SirBacon.org, LordVerulam.org, and Light-of-Truth.com Present:

Sanctitas simulata (Counterfeit Sanctity)

A new interpretation of the imagery in
Minerva Britanna emblem 171 of 1612

by Robert Fowler, Creator of Light-of-Truth.com

Minerva Britanna emblem 171 - Sanctitas simulata

Original text Interpretation
VPON a Crowne with pretious Iemmes beset,
Say what’s the reason thus a hat we see,
Since Diadem’s of Princes ever yet,
From base controule, have beene exempt and free:
There is a sect, whome PVRITANS they call,
Whose pride this Figure fitteth best of all.

Why is there a hat
On the precious jeweled crown?
So far for the Prince's royal clothing,
Francis Bacon (From base controule) has been exempt:
There are those who think they are PURE,
Who deserve this Cipher most of all!

Not such I meane, as are Faith sincere,
And to doe good endevour all they can,
Would all the world of their religion were,
We taxe th’aspiring factious Puritan:
Whose * Paritie, doth worst confusion bring,
And Pride presumes to overlooke his King.

I'm not talking about the religious Puritans,
Who try to do good for the world,
We attack the bickering hypcrits,
Whose false purity causes so much confusion,
And they are too snobbish to acknowledge their King!


At first glance it is hard to not recognize the hat sitting upon the crown as being the one Bacon's wears. If this is meant to stir some curiosity in our inquiring minds, then the creator of this emblem may have left other clues for us to discover.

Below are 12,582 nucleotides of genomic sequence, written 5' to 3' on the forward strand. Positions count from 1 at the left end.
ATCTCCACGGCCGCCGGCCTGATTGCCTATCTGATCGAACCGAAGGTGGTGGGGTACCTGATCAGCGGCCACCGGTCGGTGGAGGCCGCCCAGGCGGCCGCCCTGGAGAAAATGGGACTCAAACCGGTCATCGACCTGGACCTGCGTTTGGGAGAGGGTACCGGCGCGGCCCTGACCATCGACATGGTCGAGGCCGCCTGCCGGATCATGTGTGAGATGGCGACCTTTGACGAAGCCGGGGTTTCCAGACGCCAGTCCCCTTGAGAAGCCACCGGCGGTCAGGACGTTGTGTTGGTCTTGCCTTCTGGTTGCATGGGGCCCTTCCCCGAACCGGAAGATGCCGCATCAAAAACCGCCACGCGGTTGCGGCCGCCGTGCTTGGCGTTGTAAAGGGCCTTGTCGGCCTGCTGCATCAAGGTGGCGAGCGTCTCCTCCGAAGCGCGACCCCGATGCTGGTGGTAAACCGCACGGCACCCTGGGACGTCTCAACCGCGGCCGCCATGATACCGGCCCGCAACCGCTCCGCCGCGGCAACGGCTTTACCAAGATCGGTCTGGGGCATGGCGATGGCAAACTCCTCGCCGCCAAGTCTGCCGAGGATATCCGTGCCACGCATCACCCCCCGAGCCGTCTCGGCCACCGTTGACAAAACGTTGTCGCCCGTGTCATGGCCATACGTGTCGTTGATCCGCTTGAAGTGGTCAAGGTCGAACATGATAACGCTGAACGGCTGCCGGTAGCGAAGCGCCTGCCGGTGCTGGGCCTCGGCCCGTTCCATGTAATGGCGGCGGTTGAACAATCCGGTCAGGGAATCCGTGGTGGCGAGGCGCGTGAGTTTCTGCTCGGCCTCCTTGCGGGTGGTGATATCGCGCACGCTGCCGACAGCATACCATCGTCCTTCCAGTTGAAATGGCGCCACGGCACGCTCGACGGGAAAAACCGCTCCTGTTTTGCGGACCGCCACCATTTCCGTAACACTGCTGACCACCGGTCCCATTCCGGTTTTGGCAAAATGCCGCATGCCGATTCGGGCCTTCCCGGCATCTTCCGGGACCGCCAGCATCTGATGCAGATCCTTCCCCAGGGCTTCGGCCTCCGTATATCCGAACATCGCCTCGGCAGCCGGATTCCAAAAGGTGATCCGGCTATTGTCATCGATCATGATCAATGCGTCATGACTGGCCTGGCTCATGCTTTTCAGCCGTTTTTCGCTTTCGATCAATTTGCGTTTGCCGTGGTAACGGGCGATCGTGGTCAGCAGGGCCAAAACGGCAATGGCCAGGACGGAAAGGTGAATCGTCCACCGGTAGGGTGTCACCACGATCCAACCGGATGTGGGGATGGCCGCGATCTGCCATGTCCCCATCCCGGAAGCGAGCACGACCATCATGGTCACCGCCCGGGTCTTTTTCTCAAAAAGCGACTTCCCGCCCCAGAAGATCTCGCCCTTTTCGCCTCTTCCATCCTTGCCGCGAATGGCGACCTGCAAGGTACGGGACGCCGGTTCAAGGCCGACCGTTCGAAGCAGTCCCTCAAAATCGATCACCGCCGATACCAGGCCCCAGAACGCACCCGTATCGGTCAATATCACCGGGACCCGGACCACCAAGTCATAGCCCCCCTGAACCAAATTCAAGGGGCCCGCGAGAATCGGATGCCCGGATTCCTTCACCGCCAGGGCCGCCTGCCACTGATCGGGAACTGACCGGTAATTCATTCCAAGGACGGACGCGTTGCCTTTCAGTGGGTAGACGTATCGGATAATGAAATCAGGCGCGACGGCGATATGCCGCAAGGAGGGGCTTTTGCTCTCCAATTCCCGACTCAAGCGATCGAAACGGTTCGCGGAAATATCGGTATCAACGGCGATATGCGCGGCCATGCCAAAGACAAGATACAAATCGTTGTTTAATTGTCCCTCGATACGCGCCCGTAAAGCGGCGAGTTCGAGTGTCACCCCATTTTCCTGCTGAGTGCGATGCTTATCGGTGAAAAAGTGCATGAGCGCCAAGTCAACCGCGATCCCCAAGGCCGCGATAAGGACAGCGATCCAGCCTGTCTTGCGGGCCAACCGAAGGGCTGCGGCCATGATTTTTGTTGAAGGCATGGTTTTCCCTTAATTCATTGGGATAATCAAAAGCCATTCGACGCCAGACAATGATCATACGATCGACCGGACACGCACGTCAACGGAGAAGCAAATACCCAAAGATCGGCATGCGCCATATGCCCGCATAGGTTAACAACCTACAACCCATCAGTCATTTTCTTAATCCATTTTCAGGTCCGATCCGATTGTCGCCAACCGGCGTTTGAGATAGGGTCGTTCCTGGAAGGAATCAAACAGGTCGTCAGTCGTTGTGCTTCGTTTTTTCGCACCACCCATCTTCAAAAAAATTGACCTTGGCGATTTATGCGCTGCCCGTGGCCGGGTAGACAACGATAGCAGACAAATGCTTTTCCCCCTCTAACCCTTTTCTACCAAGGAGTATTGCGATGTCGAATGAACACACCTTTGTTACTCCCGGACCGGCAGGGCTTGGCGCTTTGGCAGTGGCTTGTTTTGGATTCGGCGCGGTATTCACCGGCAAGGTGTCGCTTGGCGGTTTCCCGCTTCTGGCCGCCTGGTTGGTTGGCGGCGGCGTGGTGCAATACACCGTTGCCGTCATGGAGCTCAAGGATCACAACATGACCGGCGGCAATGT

Let's examine the text using some common cipher methods of the Elizabethan time period, including English Cabala, notarikon, word counts, letter counts, etc.

My first goal with this type of examination is to check for the Secret Shakespeare Seal numbers as pointed out by Fratres Roseæ Crucis in 1916. These numbers are 157 and 287. (If you are interested in this type of adventure, read the above mentioned book for a good start. As thorough as that book may seem, they barely scratch the surface and there are many more fascinating discoveries to be made.)


Starting from the first character, count 157 letters to see if there is a marker of some sorts. Note that the "ct" letters in the fifth line connect, so we count that as one letter.

First 157 characters:

VPON a Crowne with pretious Iemmes beset,
Say what’s the reason thus a hat we see,
Since Diadem’s of Princes ever yet,
From base contoule, have beene exempt and free:
There is a sect, whome PV

There are two upper case letters at the beginning, "VP", and then an upper case "PV" at the end. How's that for a marker to bring attention to the 157 Secret Shakespeare Seal number signature?

VPon a Crowne...whome PV

I wonder what significance the "VP - PV" has. If someone has an idea, please share.

I do see a clue on the first line though following the VP:

VPON a Crowne with pretious Iemmes beset

The next letters that follow VP are O, N, A, and C. The last word of the line is "beset" (B set).

Thus we can take the letters O, N, A, C, and B for a simple anagram to spell BACON.